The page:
So ends my foray into politics. Next week, back to broccoli, or backyard chickens, or beating out a few words to Scott.  Political punditry is thankfully an aberration in this writer too. – MW


  1. Bravo, Marianne! If we seek commonality instead of difference, the world can be a better place. I am afraid too many politicians or both sides, are now putting party interests ahead of national interests. Your parents sound so much like mine – products of the great depression who sought to get maximum value out of everything instead of tossing and replacing.

  2. I am decidedly independent, and generally a tolerant patient soul, but although I hope and pray forgiveness for those who voted for chaos, I have not reached the point that I trust their ability to govern for the near future. Similarly, while I hope and pray forgiveness and enlightenment for those who commit crape murder, but would subsequently not seek them out to look after my potted plants while I go on vacation. Opinions are worth having. Sharing the factual support for opinions in a productive manner is vital to the democratic process. The U.S. Senate used to do that quite well. I do agree that shaming and name calling are not productive, so I will not yell at friends and neighbors for pruning their majestic Oak trees into what appear to be umbrellas. I will instead vote for candidates who will not decimate the Extension Service that could educate people not to wreck the neighborhood.

  3. In the “old days”, even though there were strong differences of opinion between the political parties (which had the same name, though not at all the same demeanor, as the current ones), there was general agreement on facts. Or at least on the desirability of pursuing reason-based inquiry to get at facts. Most people, at least in my limited experience, believed the earth was round, that gravity had sway over fantasy, and that close contact with folks who had infectious disease could well bring about infectious disease in oneself. Now however, we’re in the middle of a pandemic of denial of facts and denial of the virtue and benefit of reason-based inquiry. Pretty difficult to have reasoned discourse in these circumstances. ‘Tis all well and good to ask that we “…come reason together”, but how to start the conversation when the other conversant denies reason?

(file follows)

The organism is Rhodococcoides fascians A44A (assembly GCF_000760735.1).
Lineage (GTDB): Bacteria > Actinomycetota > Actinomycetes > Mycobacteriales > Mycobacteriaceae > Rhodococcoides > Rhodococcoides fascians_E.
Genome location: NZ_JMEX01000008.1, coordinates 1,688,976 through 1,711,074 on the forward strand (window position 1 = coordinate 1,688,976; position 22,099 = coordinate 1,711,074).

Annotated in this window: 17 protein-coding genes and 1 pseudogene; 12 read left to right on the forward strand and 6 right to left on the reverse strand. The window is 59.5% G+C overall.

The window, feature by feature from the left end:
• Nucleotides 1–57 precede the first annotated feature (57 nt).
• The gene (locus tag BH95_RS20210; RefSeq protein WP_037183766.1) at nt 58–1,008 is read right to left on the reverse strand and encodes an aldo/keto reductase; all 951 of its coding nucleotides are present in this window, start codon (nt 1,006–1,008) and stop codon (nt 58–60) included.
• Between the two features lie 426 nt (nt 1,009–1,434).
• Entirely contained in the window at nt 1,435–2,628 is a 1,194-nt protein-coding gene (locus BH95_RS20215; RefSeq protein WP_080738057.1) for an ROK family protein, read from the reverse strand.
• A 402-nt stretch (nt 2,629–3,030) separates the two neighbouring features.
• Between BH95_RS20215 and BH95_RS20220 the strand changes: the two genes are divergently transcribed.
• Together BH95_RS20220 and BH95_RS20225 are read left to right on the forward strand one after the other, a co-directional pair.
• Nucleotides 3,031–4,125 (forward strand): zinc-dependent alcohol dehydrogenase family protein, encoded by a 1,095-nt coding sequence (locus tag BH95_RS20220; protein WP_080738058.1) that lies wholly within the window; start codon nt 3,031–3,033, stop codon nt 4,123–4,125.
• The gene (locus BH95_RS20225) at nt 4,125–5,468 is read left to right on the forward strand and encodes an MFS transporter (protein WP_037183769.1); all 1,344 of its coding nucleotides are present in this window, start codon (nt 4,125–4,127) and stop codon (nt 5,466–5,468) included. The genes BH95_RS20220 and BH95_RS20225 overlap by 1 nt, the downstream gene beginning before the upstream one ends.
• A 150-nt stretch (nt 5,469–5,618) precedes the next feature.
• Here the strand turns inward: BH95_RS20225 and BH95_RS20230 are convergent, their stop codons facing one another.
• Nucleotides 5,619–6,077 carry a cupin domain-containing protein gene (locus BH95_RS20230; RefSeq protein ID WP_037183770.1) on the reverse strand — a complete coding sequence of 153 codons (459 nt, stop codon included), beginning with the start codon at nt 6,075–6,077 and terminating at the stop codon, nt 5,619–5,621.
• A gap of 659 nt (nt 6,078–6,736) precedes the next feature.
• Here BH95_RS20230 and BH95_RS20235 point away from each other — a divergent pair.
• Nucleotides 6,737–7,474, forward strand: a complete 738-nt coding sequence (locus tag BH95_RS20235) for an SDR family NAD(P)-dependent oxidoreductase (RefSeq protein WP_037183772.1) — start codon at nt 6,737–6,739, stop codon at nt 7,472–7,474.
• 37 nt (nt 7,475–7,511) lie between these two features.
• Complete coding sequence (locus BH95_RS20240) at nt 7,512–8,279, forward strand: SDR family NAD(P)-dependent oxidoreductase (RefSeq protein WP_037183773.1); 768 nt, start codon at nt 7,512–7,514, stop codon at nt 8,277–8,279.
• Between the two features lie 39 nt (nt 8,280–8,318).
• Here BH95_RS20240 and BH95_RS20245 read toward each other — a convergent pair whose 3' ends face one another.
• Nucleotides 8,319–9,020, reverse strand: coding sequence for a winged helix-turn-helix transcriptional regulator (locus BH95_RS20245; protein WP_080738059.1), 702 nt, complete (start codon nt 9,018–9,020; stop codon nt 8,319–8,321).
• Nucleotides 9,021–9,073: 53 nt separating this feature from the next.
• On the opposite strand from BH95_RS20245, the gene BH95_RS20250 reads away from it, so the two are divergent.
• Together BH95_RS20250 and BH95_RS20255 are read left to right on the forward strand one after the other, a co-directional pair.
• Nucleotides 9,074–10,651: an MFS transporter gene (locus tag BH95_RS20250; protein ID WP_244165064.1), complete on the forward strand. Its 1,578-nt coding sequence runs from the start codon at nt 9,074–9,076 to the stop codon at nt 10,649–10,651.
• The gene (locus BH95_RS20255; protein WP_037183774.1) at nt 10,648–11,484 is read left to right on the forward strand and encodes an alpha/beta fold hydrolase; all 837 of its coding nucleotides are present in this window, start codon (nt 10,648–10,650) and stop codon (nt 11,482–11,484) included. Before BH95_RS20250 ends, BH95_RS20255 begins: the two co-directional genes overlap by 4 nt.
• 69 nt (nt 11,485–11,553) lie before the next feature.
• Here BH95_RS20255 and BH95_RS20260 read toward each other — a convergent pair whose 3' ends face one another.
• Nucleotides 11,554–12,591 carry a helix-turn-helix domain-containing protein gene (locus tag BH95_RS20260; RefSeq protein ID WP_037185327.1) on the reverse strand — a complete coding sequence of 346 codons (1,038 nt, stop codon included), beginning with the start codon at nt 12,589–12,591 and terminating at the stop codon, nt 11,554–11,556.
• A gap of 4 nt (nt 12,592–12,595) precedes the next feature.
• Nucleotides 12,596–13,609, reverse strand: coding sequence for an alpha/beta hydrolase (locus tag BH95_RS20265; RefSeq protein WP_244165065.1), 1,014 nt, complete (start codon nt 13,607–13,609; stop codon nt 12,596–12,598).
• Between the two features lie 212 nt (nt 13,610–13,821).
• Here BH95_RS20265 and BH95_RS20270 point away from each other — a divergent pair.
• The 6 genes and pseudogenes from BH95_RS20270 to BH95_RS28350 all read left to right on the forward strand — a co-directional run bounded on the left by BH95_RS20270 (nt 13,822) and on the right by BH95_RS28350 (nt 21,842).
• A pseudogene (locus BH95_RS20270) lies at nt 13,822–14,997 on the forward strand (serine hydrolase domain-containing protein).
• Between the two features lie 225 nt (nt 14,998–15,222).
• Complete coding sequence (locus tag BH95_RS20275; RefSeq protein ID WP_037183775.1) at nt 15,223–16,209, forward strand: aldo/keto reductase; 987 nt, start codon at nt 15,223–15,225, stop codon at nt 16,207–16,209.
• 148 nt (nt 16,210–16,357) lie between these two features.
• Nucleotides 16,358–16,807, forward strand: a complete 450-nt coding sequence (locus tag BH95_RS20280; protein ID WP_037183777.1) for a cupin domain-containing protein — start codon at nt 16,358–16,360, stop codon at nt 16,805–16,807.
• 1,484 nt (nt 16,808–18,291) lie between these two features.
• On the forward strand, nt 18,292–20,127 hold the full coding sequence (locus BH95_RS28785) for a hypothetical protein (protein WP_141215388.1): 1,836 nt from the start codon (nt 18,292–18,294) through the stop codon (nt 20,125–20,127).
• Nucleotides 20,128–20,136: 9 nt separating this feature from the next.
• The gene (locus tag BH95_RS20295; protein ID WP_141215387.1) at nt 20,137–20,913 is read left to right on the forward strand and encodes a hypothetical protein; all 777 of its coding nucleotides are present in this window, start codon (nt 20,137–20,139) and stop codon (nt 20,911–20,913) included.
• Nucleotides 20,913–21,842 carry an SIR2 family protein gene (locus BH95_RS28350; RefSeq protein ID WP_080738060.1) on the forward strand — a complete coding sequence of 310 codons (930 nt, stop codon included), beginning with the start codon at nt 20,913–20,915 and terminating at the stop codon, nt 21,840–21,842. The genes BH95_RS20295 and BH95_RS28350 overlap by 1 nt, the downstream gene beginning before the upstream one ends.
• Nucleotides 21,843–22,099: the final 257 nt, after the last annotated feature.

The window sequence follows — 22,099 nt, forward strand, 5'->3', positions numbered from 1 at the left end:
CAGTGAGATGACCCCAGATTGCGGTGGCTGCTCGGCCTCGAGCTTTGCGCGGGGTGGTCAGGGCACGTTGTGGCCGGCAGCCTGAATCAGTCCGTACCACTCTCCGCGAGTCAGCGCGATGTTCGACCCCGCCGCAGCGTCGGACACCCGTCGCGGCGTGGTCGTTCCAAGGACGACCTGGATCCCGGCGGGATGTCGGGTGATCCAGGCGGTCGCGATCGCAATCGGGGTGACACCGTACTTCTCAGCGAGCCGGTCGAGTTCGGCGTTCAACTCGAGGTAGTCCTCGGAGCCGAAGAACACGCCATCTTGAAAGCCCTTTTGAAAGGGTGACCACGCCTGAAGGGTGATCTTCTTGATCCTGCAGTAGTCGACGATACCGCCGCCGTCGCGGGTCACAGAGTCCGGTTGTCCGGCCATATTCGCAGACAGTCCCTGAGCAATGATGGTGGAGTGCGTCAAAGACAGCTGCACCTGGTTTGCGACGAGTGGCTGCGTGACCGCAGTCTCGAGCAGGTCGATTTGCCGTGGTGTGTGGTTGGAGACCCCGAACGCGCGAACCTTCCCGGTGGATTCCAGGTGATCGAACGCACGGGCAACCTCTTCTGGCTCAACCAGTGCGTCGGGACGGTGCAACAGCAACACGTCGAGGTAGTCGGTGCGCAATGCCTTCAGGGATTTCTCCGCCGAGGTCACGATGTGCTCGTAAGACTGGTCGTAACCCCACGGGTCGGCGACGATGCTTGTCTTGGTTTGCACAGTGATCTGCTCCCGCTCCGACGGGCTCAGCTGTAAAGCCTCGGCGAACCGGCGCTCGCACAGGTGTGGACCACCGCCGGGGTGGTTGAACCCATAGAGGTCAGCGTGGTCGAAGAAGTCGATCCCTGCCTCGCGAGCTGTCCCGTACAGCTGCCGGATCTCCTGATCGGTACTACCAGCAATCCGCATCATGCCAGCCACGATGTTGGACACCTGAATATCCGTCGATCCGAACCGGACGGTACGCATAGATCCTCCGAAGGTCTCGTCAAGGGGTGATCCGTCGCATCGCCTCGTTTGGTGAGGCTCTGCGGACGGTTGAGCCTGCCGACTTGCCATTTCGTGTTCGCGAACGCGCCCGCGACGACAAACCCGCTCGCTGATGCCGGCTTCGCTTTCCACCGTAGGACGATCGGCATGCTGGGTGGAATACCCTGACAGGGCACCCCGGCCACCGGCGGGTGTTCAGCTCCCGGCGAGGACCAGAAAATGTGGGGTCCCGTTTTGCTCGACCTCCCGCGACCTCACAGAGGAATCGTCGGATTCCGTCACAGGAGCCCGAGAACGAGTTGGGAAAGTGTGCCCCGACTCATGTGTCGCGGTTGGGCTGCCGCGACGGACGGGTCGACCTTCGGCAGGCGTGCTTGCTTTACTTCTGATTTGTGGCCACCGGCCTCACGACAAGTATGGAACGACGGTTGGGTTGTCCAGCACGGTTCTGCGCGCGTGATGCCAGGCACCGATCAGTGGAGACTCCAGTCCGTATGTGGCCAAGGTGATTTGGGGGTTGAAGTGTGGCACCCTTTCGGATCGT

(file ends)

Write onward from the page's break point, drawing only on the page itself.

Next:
• It may have all started with “alternative facts” ….. I agree it is difficult to reason with people who have no trust or understanding of the scientific method, or science itself.

  4. Amen…Thank you, Marianne, to remind us all to be civil to others of different political persuasions and to avoid stereotypes. One thing I do not like about Garden Rant is having a blogger’s politics bleed through some message they are trying to convey…this is supposed to be a GARDEN blog vs a political soapbox, is it not?

  5. So wonderfully expressed in the words I wish I could gather and write. The past few months have been challenging. In my own family, it is now the “pitting of brother against brother” due to aberrant political belief.

  6. If ONLY I could convince my Republican friends that a green lifestyle is the height of being “conservative” (it is right there in that word after all!), but they won’t bite. I have tried. I buy them Swedish dishcloths, share homemade jams, and invite them to Buy Local business networking events, but they demure.
    I never understood how the green lifestyle got so politicized. All of us can agree that saving our personal $s, effort, and resources is a good thing, right? I think it started with Reagan ripping off the solar panels that Carter installed on the White House, or maybe it was long before that?
    As to keeping politics out of gardening, I concur and try my best to not cross the line or show my blue bias. Though, for some, everything is politics and the planting of a seed is done as a revolutionary act — and I can respect that.